Patient Information

Epinephrine auto-injectors

What is an epinephrine auto-injector? — An epinephrine auto-injector is a device that gives a person a shot of a medicine called “epinephrine.” Epinephrine is used to treat a severe allergic reaction, also called “anaphylaxis.” A severe allergic reaction can happen after a person eats a food, takes a medicine, or is stung by an insect that he or she is allergic to.

What are the symptoms of an allergic reaction? — Symptoms of an allergic reaction can include:

  • Hives — These are raised, red patches of skin that are very itchy
  • Puffiness of the face, eyelids, ears, mouth, hands, or feet
  • Redness or itching of the skin (without hives)
  • Runny nose or swelling of the tongue
  • Wheezing or trouble breathing
  • Vomiting or diarrhea
  • Feeling dizzy or passing out
  • Death (although this is rare)

When should I use my epinephrine auto-injector? — Your doctor or nurse will tell you when you should use your auto-injector. Most doctors recommend that you use one right away when you have an allergic reaction and:

  • Have trouble breathing or feel like your throat is tight
  • Feel dizzy or like you are going to pass out
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If your doctor prescribed an auto-injector for your child, use it right away when your child has an allergic reaction and:

  • Seems groggy or passes out
  • Vomits a lot
  • Coughs a lot
  • Has hives all over his or her body

Most doctors also recommend that you use an auto-injector right away if you or your child eats a food that caused a severe allergic reaction in the past.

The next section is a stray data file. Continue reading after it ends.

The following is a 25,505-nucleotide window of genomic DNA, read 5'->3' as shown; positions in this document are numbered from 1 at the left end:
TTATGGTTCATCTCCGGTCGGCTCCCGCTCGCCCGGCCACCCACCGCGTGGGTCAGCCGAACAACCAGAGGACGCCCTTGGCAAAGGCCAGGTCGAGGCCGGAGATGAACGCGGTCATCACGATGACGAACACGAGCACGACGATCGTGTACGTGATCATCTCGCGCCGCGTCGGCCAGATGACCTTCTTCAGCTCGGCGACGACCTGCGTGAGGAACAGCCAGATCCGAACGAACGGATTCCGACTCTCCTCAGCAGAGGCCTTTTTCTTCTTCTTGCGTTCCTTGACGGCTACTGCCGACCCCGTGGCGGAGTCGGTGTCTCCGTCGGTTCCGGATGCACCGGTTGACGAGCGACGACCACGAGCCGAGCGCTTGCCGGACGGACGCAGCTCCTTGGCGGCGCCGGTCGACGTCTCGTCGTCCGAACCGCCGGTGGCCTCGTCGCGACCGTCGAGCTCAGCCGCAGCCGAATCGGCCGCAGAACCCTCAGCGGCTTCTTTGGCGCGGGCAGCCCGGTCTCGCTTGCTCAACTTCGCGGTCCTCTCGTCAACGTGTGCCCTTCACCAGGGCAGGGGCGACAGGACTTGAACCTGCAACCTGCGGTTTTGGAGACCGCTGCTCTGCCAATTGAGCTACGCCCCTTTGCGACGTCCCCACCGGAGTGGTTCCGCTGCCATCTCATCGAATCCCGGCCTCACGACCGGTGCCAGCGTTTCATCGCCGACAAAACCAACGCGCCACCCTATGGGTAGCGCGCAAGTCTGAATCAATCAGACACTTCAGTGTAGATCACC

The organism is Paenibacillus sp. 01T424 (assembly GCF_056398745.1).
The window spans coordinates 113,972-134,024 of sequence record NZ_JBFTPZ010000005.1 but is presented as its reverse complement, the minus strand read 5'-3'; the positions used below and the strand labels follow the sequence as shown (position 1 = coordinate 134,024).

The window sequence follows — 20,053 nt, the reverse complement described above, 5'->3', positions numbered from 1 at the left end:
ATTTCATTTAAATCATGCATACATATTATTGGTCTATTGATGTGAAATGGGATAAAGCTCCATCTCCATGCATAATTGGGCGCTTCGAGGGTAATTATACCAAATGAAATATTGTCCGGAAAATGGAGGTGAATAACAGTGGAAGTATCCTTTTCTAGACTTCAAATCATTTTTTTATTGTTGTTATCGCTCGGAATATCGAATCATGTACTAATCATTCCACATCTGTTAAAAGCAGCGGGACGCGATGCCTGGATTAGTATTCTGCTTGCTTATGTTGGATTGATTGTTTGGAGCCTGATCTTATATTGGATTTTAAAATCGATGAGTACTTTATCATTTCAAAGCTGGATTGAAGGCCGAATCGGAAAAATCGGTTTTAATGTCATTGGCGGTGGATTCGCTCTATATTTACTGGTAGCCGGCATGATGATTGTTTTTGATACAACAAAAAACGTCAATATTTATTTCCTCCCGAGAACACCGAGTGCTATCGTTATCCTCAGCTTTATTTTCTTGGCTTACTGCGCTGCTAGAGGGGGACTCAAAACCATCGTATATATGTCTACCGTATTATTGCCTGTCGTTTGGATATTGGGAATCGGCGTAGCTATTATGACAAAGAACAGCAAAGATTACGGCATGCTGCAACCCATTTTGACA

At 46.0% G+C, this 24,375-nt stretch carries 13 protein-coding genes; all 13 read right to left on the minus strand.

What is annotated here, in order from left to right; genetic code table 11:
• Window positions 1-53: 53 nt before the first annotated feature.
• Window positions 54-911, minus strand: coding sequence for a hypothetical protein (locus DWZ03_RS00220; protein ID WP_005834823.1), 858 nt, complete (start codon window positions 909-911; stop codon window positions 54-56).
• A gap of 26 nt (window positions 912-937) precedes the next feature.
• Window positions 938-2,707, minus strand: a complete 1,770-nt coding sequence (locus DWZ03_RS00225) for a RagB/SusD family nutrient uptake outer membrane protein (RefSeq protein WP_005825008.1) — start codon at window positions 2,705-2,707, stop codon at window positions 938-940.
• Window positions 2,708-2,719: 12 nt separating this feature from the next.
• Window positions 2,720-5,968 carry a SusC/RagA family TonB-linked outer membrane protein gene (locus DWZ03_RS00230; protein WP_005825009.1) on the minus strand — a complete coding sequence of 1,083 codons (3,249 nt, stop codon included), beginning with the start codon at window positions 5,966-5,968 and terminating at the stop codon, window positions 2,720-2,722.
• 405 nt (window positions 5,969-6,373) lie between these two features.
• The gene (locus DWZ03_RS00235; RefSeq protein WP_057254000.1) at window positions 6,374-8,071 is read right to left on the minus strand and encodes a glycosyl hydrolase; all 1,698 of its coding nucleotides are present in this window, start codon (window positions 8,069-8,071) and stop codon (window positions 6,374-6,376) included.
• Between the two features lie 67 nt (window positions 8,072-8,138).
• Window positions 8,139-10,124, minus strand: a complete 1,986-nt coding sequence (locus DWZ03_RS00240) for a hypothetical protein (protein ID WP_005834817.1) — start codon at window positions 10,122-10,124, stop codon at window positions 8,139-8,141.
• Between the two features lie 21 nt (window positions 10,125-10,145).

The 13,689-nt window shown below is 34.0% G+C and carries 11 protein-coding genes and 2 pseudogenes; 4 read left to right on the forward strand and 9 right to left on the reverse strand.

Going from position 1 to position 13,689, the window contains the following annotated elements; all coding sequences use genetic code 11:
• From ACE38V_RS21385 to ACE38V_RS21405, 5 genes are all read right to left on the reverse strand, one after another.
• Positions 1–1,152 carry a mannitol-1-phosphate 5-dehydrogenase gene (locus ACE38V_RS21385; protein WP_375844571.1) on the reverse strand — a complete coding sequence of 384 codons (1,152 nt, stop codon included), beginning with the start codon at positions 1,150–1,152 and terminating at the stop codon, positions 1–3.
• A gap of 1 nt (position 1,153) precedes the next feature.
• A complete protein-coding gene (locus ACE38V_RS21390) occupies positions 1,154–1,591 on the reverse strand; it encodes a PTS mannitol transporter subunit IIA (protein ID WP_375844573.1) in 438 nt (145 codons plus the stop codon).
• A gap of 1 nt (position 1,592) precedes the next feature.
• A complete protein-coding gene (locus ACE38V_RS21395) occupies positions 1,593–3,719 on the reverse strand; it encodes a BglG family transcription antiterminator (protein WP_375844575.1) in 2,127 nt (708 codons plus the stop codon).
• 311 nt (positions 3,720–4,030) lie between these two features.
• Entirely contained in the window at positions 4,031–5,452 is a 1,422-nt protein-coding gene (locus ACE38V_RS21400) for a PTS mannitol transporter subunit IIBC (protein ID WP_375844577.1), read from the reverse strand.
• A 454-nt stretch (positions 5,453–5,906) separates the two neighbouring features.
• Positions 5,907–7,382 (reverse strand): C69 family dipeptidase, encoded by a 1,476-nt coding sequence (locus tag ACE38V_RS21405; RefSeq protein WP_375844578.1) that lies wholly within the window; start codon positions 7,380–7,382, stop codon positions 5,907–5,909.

How do I use an epinephrine auto-injector? — Your auto-injector will have directions that come with it. In general, you:

  • Take the auto-injector out of its case
  • Hold the auto-injector in your fist, making sure that your fingers aren’t over either end
  • Take off the safety cap or caps
  • Press the tip firmly into the outer thigh — The needle in the auto-injector can go through clothes
  • Hold it in place and count to 10

 

After you use an auto-injector, call 9-1-1 or go to the hospital, because your symptoms can come back as the medicine wears off. In the hospital, doctors can give you other medicines and make sure that your symptoms don’t return.

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What if the auto-injector doesn’t stop my symptoms? — The medicine in the auto-injector should stop your symptoms within a few minutes. But if your symptoms don’t improve, get worse, or return before you reach the hospital, you will need another dose.

Some auto-injectors have 2 doses of medicine in them, but others have only 1 dose. If your auto-injector has only 1 dose of medicine, you will need to use a second auto-injector.

Where should I keep my auto-injector? — Keep your auto-injector at room temperature — and not in places that get too hot or cold.

You should carry at least 1 auto-injector with you at all times, because you never know when you’ll need it. Let your family members know where you keep your auto-injector. That way, if you have an allergic reaction but can’t get your auto-injector, another person can get it and use it on you.

If your child has an auto-injector, be sure to bring it wherever he or she goes. You should also keep 1 at your child’s school (if he or she goes to school).

SEE MORE:  Anaphylaxis symptoms and diagnosis

What are the side effects of epinephrine? — Epinephrine can cause short-term side effects, such as:

  • Fast or pounding heartbeat
  • Feeling nervous, shaky, or dizzy
  • Headache